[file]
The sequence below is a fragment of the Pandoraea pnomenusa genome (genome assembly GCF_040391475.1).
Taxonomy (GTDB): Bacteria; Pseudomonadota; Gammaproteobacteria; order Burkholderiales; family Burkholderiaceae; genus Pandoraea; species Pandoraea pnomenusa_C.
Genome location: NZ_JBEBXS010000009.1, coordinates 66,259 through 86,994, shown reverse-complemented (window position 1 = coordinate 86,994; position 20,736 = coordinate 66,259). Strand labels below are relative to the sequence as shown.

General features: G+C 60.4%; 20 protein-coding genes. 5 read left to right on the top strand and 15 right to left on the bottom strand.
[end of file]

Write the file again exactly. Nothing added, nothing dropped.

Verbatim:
The sequence below is a fragment of the Pandoraea pnomenusa genome (genome assembly GCF_040391475.1).
Taxonomy (GTDB): Bacteria; Pseudomonadota; Gammaproteobacteria; order Burkholderiales; family Burkholderiaceae; genus Pandoraea; species Pandoraea pnomenusa_C.
Genome location: NZ_JBEBXS010000009.1, coordinates 66,259 through 86,994, shown reverse-complemented (window position 1 = coordinate 86,994; position 20,736 = coordinate 66,259). Strand labels below are relative to the sequence as shown.

General features: G+C 60.4%; 20 protein-coding genes. 5 read left to right on the top strand and 15 right to left on the bottom strand.